Recently, there has been quite a bit of drama and user outcry over the fact that Verizon decided to ship its version of Samsung’s Galaxy SIII with a locked bootloader. So much so, in fact, that Samsung decided to make and ship a version of the Verizon SIII branded as a developer edition and with an unlocked bootloader. Naturally, with all this going on there was quite an uproar when some chats with sales representatives and a PR email made it sound like Verizon was actually going to push an update to the SIII which would unlock the bootloader, making user’s concerns and Samsung’s developer device moot.

As great as it would be if Verizon had reversed their policy on locked bootloaders, that is not the case. Instead, the episode boils down to some confusion about the meaning of “unlocked.” What the Verizon representatives in the email and chat were referring to is not an update that will unlock the bootloader, but instead an update that will unlock the global GSM roaming capability built into the Galaxy SIII. With unlocked GSM roaming, users will be able to put a SIM card into the Verizon SIII and use it on most GSM carriers worldwide. It certainly isn’t the same as an unlocked bootloader, but it isn’t a bad update either.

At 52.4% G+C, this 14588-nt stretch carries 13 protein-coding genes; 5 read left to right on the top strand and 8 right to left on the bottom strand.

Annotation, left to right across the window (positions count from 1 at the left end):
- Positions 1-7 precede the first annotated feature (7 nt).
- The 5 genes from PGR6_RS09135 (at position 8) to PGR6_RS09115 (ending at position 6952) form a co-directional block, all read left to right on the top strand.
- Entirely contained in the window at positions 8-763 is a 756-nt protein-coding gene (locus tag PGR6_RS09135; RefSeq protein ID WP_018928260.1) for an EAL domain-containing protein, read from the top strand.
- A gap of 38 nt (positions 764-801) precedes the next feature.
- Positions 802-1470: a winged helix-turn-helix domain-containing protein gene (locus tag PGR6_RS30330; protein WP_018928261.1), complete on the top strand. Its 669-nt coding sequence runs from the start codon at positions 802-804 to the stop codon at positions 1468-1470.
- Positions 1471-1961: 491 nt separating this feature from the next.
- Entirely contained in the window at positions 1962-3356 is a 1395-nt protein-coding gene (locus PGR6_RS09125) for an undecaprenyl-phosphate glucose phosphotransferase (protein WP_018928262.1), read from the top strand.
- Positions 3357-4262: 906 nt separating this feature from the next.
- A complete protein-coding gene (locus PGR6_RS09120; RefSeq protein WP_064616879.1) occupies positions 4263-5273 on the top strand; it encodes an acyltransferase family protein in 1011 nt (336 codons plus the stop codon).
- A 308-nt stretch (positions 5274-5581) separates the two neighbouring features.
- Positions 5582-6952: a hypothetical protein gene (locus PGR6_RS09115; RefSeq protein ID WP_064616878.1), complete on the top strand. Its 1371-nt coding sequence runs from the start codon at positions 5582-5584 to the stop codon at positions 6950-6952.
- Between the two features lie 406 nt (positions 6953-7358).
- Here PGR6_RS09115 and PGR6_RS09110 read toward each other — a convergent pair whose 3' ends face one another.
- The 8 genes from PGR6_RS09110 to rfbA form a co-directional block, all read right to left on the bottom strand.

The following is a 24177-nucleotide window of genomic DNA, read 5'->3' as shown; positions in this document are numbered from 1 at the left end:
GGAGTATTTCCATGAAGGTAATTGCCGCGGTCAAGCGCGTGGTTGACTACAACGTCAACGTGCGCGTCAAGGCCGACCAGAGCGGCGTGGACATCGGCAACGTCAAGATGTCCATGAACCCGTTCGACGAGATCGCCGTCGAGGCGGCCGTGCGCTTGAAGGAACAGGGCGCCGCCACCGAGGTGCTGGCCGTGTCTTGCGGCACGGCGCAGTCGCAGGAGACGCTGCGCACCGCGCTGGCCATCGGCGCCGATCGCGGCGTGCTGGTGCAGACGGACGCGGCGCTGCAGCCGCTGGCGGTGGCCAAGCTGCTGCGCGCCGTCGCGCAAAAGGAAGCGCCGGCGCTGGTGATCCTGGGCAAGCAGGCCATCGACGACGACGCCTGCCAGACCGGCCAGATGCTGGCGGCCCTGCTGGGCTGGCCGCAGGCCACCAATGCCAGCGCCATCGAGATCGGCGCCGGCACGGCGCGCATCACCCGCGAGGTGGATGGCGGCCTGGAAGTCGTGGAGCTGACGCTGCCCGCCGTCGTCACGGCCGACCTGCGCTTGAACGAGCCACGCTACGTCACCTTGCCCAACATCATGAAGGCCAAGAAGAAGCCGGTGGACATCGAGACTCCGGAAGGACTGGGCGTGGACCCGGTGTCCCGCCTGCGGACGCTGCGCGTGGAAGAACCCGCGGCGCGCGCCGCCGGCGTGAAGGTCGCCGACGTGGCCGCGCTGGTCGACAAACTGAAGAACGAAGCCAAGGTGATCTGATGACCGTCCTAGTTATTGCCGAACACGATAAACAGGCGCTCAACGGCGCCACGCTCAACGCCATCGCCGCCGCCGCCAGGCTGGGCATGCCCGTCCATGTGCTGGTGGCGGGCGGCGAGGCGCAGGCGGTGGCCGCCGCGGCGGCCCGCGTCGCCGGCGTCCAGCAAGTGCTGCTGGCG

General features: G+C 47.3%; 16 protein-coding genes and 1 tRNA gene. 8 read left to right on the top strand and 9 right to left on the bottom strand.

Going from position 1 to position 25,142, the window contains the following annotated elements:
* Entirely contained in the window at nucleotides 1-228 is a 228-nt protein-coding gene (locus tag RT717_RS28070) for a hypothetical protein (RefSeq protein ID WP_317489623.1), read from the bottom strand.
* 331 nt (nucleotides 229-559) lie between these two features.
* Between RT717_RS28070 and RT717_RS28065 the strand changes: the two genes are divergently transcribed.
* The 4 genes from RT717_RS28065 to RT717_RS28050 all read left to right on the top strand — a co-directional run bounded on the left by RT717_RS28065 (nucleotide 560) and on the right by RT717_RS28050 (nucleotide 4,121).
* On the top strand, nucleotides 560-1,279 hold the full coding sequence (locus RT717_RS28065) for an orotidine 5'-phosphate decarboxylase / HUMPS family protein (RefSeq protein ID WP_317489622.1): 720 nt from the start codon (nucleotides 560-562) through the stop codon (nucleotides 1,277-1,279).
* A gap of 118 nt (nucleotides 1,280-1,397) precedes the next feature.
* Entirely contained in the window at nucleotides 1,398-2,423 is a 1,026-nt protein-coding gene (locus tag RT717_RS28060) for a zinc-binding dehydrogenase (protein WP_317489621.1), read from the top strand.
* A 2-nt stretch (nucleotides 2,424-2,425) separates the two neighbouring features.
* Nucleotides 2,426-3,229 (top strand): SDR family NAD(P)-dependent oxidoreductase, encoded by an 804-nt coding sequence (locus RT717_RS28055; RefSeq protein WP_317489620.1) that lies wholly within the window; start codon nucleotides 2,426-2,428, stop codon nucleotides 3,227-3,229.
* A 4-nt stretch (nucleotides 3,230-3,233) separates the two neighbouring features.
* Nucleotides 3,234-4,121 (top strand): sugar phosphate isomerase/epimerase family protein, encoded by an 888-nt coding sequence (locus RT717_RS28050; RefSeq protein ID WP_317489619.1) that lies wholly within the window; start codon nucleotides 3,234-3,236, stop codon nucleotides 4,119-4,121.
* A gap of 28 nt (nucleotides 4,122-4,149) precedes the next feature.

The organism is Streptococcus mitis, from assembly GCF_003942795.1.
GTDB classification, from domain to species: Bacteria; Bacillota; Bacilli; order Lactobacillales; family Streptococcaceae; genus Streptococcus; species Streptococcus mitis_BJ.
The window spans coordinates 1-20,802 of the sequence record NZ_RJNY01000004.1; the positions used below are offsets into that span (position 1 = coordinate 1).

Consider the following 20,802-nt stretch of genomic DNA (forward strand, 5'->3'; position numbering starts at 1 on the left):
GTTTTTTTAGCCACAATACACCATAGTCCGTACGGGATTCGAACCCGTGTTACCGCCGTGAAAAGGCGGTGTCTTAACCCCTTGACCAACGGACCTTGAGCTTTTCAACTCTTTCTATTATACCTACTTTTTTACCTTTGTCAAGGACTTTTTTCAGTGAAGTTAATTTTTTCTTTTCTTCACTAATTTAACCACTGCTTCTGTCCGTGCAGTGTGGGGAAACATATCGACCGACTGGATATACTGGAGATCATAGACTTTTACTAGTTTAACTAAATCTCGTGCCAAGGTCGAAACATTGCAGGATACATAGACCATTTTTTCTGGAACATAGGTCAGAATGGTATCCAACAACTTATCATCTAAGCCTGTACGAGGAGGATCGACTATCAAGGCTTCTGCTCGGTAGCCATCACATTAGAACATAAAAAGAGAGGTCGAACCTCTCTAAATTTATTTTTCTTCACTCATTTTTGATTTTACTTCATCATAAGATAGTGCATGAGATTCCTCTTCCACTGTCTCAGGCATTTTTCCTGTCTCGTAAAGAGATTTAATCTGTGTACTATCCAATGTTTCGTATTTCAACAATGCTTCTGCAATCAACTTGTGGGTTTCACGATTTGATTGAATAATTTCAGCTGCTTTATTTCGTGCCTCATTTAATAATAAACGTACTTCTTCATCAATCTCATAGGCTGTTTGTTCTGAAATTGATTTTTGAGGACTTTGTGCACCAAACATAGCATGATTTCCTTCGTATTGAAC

Although it may disappoint those who were looking for an unlocked bootloader, unlocked GSM roaming is a nice feature to have, especially on a CDMA Verizon smartphone. Of course, it will be of little consolation to those with the SIII who wanted an unlocked bootloader, but it is a nice feature for those looking at the device. Going back to the communication error, this incident shows that rumors may not always be true, even when supposedly confirmed by employees or leaked documents. It also highlights the confusion over what “unlocked” actually means with regards to smartphones, but that is another topic entirely.